Remembering the Kingston Peridot and the men who never came home
Walking towards the Boulevard where it meets Hull’s Hessle Road, I was almost bumped into by a teenage couple, both in track suits and trainers, but not too athletic. The girl had the Croydon facelift hairstyle.
But before I got to pre-judge them further, they shamed me, when one said to the other, ‘Quiet now, it’s the fishermen’s memorial thing.’
And with that they both slowed as they passed the crowds there to mark the 50th anniversary of the sinking of the Kingston Peridot, the second of the ships to disappear in the Triple Trawler Disaster of 1968.
In what became known as the Dark Winter, the St Romanus, the Kingston Peridot and the Ross Cleveland all perished with the death of 58 men. One man survived, Harry Eddom the mate of the Ross Cleveland – and the world’s eyes were on Hull as an uprising of Hull women led by Lillian Bilocca, Chrissie Smallbone, Mary Denness and Yvonne Blenkinsop, stormed both the docks and Westminster to bring about safety laws and rules that were to transform the most dangerous industry on Earth.
And when you write about such things, there are often reminders that it is people’s lives you have written about.
As the memorial service led by Fr Phil Lamb, himself a Hessle Roader, ended a striking dark haired woman and an older man approached me.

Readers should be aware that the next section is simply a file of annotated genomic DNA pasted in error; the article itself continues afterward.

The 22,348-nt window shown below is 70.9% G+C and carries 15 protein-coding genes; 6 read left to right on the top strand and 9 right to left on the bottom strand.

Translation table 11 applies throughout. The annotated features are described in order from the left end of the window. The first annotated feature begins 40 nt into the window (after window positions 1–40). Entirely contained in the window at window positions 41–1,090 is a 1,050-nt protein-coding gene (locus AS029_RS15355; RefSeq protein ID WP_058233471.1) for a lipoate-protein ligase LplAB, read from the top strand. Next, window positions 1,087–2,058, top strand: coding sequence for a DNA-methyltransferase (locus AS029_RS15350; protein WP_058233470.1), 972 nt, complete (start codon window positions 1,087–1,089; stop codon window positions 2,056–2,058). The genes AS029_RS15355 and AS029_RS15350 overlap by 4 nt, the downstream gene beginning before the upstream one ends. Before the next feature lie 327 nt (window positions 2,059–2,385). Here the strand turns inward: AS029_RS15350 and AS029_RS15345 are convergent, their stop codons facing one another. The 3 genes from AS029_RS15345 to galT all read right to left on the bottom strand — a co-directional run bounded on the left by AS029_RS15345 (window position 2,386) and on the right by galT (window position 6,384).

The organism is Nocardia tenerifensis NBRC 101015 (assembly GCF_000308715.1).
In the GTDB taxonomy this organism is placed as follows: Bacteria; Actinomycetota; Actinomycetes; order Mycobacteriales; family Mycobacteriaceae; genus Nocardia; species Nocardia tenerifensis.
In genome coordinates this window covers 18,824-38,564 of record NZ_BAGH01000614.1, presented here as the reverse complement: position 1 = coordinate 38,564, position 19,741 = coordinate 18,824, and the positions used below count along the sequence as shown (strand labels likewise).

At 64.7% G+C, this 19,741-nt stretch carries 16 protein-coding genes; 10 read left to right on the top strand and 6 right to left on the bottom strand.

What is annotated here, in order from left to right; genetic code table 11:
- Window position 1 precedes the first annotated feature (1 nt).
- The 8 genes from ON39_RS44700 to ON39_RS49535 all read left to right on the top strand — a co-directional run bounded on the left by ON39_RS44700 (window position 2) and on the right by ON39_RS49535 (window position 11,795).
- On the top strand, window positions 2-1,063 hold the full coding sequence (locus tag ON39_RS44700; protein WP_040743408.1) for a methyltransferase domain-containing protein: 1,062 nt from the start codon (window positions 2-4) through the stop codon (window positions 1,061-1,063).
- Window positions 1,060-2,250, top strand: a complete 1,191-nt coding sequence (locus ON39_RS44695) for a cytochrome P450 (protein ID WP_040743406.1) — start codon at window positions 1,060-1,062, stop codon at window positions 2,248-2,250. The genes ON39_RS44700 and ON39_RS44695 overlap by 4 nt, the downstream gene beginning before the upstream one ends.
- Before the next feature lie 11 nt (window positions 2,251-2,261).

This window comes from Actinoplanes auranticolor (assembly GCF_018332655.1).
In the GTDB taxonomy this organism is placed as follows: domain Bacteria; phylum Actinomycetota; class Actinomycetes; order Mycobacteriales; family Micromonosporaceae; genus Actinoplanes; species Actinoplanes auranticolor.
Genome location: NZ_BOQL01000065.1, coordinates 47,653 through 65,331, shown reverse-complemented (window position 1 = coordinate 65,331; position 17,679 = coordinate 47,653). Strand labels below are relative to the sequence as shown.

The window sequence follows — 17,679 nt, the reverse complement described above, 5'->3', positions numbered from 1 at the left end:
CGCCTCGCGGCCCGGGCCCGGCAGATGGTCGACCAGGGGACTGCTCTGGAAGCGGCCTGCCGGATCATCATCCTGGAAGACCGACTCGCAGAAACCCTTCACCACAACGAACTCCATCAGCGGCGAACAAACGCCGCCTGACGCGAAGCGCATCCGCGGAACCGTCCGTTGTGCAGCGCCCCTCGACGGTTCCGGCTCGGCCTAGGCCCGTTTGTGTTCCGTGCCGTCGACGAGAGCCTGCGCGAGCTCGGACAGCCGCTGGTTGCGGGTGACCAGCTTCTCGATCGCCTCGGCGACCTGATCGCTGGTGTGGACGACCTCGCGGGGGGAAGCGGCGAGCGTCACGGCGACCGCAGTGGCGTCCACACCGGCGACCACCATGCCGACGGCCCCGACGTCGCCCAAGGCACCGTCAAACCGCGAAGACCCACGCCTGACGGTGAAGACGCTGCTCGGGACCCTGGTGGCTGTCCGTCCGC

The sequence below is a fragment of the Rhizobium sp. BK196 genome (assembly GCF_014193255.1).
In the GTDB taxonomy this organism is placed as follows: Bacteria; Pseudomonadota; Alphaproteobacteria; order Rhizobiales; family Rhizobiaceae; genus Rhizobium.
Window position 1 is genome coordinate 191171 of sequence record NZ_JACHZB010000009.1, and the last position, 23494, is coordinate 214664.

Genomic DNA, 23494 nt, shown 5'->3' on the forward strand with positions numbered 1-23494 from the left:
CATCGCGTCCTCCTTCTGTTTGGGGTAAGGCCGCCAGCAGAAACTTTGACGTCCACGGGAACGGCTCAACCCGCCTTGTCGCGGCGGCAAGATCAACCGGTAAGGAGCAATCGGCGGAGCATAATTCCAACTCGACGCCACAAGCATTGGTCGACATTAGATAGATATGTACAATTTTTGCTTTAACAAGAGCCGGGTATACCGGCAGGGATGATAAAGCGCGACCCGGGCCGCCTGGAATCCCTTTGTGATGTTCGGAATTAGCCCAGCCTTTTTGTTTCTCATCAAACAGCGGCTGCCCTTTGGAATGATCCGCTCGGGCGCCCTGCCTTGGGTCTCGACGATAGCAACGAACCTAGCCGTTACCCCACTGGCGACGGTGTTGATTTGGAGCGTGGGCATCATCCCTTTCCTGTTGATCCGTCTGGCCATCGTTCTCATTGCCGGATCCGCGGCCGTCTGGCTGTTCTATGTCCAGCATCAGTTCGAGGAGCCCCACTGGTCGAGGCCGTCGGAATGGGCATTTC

The man said, ‘Are you that author?’
Before my answer came he outstretched his hand to shake.
The dark-haired woman said, ‘This is Dennis. Me dad’s brother.’
‘I’m sorry, who is your dad?’
‘He was Ray Wilson, the skipper of the Kingston Peridot. I am the baby Kathryn from your book!’
And that, as if it were needed, was a reminder not to underestimate the responsibility of writing about others.
Two lessons in one hour. The first – pre-judging the teenagers – and the second meeting Kathryn and Dennis taught me never to be surprised by the fact that I am always surprised by the fine folks of Hessle Road.
Time passes but folk do not forget. It was moving to watch the ‘people from my book’ pay their respects to the men who sailed never to return … and that’s no parable.